Thomas H. Curran

Thomas Curran

Associate Professor of Humanities

| Faculty Member

Thomas Curran Thomas Curran

BA (Tor), MA (Dal), MTS (AST), PhD (Durham)

Dr Thomas Curran is Associate Professor of Humanities at the University of King’s College. At King’s, he serves as Chair of Faculty and Clerk of Convocation.

His chief research interest has always been early 19th-Century German philosophy, with a particular emphasis on Hegel’s lectures on the philosophy of religion at the University of Berlin. More recently, his emphasis has shifted to questions of “intertextuality” in Dante’s Divine Comedy — that is, how Dante uses (and transforms) his great precursors (Aristotle, Vergil, St Thomas Aquinas) both to shape his epic poem and to give it a distinctive structure.

Tom is always interested in exploring how modern popular culture and practices can be informed (and reformulated) by reference to the great philosophical and literary tradition that we have inherited from the ancient Greeks.

His latest project is Fake or Facsimile, found at recherché.com.

Selected Publications

  • Doctrine and Speculation in Schleiermacher’s Glaubenslehre. Berlin & New York: Walter de Gruyter, 1994. pp. 390.
  • “Goethe’s Werther as a Reader’s Companion” in Reform and Renewal in Contemporary Christianity, edited by Susan Harris. Charlottetown: St. Peter Publications, 2007. pp. 101-117.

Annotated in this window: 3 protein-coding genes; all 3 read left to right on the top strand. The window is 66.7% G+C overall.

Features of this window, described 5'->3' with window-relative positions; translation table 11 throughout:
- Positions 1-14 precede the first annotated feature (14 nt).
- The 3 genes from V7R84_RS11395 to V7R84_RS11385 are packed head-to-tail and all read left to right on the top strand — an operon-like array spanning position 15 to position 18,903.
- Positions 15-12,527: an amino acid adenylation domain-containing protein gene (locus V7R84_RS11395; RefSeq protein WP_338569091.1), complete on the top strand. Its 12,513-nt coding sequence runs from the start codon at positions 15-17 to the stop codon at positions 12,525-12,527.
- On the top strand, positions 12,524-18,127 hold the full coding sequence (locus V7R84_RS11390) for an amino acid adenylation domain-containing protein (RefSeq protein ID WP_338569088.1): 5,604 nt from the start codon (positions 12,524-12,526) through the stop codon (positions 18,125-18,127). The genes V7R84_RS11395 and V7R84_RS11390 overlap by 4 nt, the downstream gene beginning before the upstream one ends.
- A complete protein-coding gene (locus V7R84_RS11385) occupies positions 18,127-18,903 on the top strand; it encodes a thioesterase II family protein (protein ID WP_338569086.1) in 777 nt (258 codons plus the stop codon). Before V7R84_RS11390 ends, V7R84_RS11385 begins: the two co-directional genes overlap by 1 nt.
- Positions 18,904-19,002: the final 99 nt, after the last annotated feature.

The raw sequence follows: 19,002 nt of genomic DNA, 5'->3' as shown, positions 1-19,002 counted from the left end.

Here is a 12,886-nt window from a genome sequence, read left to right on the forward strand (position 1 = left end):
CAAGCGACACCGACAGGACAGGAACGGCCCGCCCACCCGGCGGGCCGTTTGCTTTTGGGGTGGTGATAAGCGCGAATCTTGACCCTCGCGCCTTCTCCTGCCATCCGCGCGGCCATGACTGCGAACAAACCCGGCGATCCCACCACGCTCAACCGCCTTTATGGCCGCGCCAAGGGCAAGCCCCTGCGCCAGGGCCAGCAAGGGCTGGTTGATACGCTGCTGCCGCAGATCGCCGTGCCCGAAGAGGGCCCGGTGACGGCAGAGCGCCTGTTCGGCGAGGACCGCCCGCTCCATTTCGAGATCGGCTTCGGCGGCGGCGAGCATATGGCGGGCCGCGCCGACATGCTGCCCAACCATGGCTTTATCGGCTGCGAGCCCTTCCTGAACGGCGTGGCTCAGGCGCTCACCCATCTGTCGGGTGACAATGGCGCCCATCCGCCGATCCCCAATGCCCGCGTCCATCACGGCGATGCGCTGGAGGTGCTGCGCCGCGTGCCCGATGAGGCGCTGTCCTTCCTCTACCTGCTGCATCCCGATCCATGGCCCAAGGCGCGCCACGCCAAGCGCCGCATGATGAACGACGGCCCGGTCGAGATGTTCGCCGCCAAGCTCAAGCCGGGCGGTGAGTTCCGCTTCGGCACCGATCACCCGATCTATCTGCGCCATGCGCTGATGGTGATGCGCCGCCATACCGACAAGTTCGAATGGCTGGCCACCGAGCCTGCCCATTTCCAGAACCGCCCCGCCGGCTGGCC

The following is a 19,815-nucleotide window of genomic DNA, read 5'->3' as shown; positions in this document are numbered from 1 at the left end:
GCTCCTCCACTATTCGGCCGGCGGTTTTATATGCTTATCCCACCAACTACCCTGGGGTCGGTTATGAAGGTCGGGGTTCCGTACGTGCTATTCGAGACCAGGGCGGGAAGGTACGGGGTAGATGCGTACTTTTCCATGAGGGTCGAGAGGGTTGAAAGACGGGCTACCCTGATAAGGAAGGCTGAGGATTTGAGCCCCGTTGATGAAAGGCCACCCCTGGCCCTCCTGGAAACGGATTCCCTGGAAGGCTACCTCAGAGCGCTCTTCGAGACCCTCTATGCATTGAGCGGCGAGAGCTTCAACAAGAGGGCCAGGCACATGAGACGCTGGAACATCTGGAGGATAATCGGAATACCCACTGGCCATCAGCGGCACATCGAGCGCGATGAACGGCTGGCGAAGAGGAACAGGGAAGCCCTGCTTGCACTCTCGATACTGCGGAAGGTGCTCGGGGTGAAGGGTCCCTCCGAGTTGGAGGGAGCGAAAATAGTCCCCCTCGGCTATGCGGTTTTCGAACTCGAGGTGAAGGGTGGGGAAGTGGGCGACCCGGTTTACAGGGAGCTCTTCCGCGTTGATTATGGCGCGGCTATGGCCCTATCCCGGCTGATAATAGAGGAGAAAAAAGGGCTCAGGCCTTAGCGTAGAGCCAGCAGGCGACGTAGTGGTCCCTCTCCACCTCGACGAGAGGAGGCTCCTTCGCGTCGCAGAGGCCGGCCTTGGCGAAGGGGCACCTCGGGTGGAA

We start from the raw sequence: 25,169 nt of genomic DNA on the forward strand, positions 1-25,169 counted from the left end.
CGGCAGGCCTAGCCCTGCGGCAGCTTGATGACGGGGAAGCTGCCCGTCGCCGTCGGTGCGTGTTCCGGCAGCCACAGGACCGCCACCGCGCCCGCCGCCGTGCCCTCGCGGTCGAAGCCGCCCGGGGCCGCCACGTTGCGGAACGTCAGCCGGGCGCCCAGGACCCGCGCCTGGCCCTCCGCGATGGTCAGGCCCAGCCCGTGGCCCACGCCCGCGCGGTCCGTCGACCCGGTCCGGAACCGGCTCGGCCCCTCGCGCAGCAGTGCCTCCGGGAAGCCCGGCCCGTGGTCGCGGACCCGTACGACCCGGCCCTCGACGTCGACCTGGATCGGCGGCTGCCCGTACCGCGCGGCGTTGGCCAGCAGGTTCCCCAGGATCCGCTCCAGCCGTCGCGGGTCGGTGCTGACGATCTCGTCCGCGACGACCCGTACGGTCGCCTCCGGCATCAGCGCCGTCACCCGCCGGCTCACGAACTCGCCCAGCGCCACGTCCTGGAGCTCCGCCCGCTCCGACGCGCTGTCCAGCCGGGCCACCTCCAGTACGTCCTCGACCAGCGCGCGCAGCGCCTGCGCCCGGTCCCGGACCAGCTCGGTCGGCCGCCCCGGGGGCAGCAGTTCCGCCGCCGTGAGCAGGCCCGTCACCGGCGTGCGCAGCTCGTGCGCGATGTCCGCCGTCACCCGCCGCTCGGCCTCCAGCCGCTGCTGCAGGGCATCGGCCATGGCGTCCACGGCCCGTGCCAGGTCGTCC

• “Three Sons of Abraham: Boccaccio, Lessing, Schleiermacher” in Multiculturalism and Religious Freedom, edited by Susan Harris. Charlottetown: St Peter Publications, 2005. pp. 135-152.
  • “Stupor Mundi: Xerxes, Charlemagne, Frederick II” in Iconography: The Use of Art in Christian Worship,edited by Susan Harris.  Charlottetown: St Peter Publications, 2004. pp. 89-102.
  • “Modernism and T.S. Eliot: the fragments and sordid particulars” in Providence: The Will of God in Human Affairs, edited by Susan Harris.  Charlottetown: St Peter Publications, 2004. pp. 95-107.
  • “Hegel on World History after Socrates: Necessary, Providential, Rational” in Platonismus im Idealismus: Die platonische Tradition in der klassischen deutschen Philosophie, edited by Burkhard Mojsisch & Orrin F. Summerell. München/Leipzig: K.G. Saur Verlag, 2003. pp. 247-261.
  • “religio et elegantia” in Denken und Geschichte: Festschrift für Friedrich Gaede edited by H.-G. Schwarz & J.V. Curran.  Munich: iudicium Verlag, 2002. pp. 273-281.
  • “Eros and Logos in Thomas Mann’s Death in Venice” inDionysius, Vol xix, December 2001. pp. 187-200.
  • “The Priesthood of all Believers” in “Take Thou Authority…”: The Theology of the Ordained Ministry,edited by Susan Harris. Charlottetown: St. Peter Publications, 2000. pp. 57-64.
  • “Turning our Backs on the Past” in Modern Believing,Volume 39.4 (“Post-Modernity”), October, 1998. pp. 48-52.
  • “Hans-Georg Gadamer” in A Global Encyclopedia of Historical Writing, edited by Daniel Woolf.  New York & London: Garland, 1998. Volume i, p. 345.
  • “A Priesthood of Speculation” in The Person and Mission of Jesus Christ, edited by Susan Harris. Charlottetown: St Peter Publications, 1998. pp. 112-130.
  • “Speech Day Classic” (Hegel’s Prize Day Speeches) in ad familiares (London), Volume vii, Autumn, 1994. pp. 2-3.
  • “Friedrich Schleiermacher: True Interpreter” in The Interpretation of Belief: Coleridge, Schleiermacher and Romanticism, edited by David Jasper.  London: Macmillan, 1986. pp. 97-103.
  • “Schleiermacher wider die Spekulation” inSchleiermacher-Archiv, Volume I/2, Berlin & New York: Walter de Gruyter, 1985. pp. 997-1001.